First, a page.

Tuesday, November 12, 2019

The Innovative New Technologies in Advanced Coal-based Projects

The Paris Agreement aims to limit the increase in global temperature to 1.5°C. Since coal is the most carbon-intensive of all fossil fuels, many countries plan to remove it from their energy mix. However, coal offers energy reliability and affordability in many growing and emerging regions and so its use must continue to advance through HELE status (high efficiency low emissions) towards becoming a zero-emissions option.

The figure below shows the approximate stage of development of several advanced coal-based power systems on the curve from theoretical design through to practical readiness. There are two major hurdles between conception and commercialisation: the first is the transition from theory to research scale (laboratory- or small-scale pilot); the second is the move from pilot- to full-scale demonstration. Research-scale projects cost in the order of US$1–2 million and pilot plants are at least an order of magnitude more expensive. Many new technologies do not make it to full scale. And so, investment is perceived to be risky and often relies heavily on government support. Even then, not all systems will pass both hurdles.

Status of deployment of advanced coal-based power systems


New conventional, subcritical, pulverised coal fired power plants are limited in terms of achievable efficiency, to an average of around 37%. Ultrasupercritical (USC) plants use innovative materials to allow higher temperatures and pressures and thus greater efficiencies. The focus is now on developing advanced ultrasupercritical (AUSC) power plants which will nudge efficiencies past 45% towards 50% (LHV). Integrated gasification combined cycle (IGCC) plants produce power from both the heat of gasification of coal and from combustion of the syngas produced. IGCC systems are expensive to build and, although

they offer the potential for cost-effective carbon capture and utilisation or storage (CCUS), their advantage over USC and AUSC plants relies heavily on the monetisation of this advantage. The handful of full-scale IGCC projects in Japan and China will likely determine the feasibility of this technology in practice. Next-stage development will see the syngas from IGCC used in a fuel cell (IGFC).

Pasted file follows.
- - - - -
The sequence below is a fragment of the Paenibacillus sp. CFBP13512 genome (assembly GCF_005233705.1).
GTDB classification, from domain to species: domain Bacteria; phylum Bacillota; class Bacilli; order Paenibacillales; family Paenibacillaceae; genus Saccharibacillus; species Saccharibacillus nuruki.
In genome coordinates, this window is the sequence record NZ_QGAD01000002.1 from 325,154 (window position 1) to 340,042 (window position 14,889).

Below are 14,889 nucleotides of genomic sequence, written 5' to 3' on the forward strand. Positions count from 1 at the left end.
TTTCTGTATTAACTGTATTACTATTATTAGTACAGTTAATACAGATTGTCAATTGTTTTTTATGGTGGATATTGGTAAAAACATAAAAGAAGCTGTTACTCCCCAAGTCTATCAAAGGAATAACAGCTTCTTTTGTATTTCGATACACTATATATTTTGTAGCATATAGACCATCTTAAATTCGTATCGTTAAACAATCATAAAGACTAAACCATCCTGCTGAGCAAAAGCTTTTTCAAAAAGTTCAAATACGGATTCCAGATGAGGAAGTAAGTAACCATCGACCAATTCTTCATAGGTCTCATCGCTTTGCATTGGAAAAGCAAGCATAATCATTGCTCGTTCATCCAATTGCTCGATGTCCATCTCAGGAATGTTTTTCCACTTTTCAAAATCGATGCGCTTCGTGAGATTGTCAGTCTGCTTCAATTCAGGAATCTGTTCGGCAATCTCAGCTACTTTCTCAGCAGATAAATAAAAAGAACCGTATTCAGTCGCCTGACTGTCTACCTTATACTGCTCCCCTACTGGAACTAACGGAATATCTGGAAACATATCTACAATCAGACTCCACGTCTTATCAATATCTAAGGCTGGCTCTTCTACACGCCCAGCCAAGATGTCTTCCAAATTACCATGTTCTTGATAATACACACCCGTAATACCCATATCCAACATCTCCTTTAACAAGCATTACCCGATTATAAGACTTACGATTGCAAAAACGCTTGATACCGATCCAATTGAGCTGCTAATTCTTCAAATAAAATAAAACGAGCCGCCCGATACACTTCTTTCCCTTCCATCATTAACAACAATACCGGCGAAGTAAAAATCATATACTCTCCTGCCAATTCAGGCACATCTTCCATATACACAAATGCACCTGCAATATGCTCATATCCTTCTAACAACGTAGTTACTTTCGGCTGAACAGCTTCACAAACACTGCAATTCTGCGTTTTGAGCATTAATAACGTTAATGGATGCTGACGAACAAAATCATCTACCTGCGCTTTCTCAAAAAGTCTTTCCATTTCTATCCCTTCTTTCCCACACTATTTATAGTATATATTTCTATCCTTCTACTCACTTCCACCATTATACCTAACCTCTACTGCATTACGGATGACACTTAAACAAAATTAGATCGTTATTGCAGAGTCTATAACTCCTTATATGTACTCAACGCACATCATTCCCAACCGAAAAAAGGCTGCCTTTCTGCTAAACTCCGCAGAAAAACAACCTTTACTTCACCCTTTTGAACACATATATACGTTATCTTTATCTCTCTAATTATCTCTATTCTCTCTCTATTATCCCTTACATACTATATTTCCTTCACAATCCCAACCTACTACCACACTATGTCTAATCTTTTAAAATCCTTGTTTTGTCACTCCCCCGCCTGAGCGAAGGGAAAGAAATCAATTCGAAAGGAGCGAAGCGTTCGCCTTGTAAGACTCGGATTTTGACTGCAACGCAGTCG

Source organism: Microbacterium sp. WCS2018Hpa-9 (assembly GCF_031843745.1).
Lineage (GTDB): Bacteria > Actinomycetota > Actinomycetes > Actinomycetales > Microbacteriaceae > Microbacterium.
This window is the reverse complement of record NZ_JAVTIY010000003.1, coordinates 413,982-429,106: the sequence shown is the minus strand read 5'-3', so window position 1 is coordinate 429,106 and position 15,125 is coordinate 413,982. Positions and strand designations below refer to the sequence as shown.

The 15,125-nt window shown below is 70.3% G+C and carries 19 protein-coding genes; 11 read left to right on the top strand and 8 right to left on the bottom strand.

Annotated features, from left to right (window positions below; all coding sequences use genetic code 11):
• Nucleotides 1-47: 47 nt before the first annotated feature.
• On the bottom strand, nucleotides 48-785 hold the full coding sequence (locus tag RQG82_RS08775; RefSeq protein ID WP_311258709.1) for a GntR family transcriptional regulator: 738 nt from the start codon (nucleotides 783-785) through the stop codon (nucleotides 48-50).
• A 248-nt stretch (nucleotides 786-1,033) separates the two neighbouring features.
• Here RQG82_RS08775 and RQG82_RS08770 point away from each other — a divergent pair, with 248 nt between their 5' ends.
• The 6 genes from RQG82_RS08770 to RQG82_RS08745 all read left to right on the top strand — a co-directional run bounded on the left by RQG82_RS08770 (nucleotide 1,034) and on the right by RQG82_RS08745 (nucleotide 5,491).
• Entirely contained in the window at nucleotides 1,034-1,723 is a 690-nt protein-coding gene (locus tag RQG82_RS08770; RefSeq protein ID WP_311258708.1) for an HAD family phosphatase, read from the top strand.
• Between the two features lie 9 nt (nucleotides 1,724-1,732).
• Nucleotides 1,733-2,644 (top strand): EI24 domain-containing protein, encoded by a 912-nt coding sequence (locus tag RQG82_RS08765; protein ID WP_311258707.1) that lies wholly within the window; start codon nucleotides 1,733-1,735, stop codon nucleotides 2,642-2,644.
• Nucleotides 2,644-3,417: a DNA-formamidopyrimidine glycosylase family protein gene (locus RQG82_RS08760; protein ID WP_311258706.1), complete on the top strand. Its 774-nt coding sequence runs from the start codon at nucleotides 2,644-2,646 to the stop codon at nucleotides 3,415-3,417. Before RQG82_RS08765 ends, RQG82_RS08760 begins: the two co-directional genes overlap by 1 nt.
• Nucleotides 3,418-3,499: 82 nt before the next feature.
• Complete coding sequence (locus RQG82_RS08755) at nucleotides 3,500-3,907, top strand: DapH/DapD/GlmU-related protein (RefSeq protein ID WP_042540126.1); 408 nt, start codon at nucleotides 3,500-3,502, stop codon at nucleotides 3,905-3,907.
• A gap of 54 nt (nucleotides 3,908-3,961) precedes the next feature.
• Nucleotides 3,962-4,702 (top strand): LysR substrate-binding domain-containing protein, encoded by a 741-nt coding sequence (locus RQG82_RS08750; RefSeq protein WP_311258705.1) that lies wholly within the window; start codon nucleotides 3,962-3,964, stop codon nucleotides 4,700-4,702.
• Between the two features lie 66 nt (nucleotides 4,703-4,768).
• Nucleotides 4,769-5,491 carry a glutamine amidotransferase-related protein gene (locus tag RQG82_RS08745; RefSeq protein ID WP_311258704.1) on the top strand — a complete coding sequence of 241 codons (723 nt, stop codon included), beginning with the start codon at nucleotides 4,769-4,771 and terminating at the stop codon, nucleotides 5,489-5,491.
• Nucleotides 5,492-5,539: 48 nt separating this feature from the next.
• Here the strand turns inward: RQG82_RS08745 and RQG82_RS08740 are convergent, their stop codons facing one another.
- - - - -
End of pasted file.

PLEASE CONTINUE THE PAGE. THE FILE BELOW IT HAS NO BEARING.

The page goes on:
Combustion systems which use O2 rather than air for combustion (oxycombustion) offer advantages for CCUS since the flue gas, once scrubbed, is relatively pure CO2. However, like IGCC, the extra expense of this approach is only economically sensible if there is remuneration through carbon credits or CO2 sales. Supercritical CO2 systems (sCO2) take advantage of the fluid dynamics of sCO2 to operate turbines more efficiently than steam. This sCO2 can be in closed, indirect, cycles, or the sCO2 could be produced from cleaned oxyfuel combustion gases. The Allam Cycle is an sCO2 system currently being tested in Texas on gas, which could lift the efficiency of combustion systems by several per cent whilst also producing a clean CO2 flue gas. The high efficiency, small size and simple layout of sCO2 power cycles coupled with other technology attributes could result in potentially large reductions in capital and fuel costs, and decreased greenhouse gas emissions. The sCO2 cycle therefore facilitates CCUS but requires there to be a demand for it.

Polygeneration systems can produce either chemicals or electricity from gasified coal or can produce both simultaneously. In practice, the extra expense and complexity of these plants can be off-putting to investors who are likely to focus on whichever product will give the most revenue in the shortest period. Hybrid systems, such as plants which use solar power to preheat intake water for coal plants, are technically feasible. The challenge is to make them practical and affordable and this is likely to be case-specific.

Many of the technologies discussed will benefit from developments in advanced materials and in materials handling (production, fabrication and welding). A new supply chain of components will need to be created to allow these systems to be rolled out in any quantity. All these systems will require further support and funding to ensure they make it to the peak of the development curve (see figure above).

Critical factors for success

The sheer scale of advanced coal-based projects may make banks and insurance agencies reluctant to be involved in their finance. As the number of advanced coal plants grows, however, this investment risk will reduce as the uncertainties are resolved and the knowledge and experience increase. There are several factors which could create the impetus needed to move some of these systems from development into deployment:
  • emission standards which promote investment in ultra-clean baseload power systems;
  • CO2 credits or other financial advantages for systems which facilitate commercial carbon capture; and
  • financial rewards for providing clean, flexible baseload power as a back-up to intermittent renewable energy systems.
Coal could offer almost zero emission power in the future but, to achieve this goal, significant investment is required to carry innovative new technologies from theory into practice.


The 10 largest coal producers and exporters in Indonesia:

  1. Bumi Resouces
  2. Adaro Energy
  3. Indo Tambangraya Megah
  4. Bukit Asam
  5. Baramulti Sukses Sarana
  6. Harum Energy
  7. Mitrabara Adiperdana 
  8. Samindo Resources
  9. United Tractors
  10. Berau Coal
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